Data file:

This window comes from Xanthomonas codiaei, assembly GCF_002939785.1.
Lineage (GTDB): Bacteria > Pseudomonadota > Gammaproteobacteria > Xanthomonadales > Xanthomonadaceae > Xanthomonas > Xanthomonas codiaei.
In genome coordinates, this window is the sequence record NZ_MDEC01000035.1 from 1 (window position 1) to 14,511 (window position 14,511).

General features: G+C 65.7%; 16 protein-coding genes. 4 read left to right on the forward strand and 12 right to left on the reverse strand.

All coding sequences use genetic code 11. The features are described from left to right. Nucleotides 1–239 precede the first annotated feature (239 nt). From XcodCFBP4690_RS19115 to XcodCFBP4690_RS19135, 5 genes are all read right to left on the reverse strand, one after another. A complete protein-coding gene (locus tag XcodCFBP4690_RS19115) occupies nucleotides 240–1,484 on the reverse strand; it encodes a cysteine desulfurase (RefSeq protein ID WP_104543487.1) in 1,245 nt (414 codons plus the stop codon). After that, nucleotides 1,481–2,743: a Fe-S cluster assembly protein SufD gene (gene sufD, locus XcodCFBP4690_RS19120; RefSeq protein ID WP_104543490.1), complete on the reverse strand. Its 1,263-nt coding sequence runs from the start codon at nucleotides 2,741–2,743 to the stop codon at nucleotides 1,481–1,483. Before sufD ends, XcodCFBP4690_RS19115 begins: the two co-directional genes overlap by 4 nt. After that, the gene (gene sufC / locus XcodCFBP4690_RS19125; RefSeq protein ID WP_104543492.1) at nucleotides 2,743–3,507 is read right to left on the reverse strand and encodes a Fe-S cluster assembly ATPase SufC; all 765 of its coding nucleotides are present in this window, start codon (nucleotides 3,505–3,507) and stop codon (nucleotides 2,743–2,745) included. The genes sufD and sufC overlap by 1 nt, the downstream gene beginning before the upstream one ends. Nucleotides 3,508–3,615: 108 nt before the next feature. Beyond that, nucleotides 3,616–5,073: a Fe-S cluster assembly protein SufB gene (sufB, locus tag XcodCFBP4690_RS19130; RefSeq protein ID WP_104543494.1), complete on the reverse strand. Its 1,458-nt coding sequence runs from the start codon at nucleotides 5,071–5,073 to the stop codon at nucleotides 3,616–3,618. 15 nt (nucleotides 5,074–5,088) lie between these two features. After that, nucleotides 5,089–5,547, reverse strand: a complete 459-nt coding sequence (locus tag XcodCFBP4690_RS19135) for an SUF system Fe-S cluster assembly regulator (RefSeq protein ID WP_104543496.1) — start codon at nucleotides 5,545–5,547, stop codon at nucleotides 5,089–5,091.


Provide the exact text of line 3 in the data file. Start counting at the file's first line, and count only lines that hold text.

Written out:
In genome coordinates, this window is the sequence record NZ_MDEC01000035.1 from 1 (window position 1) to 14,511 (window position 14,511).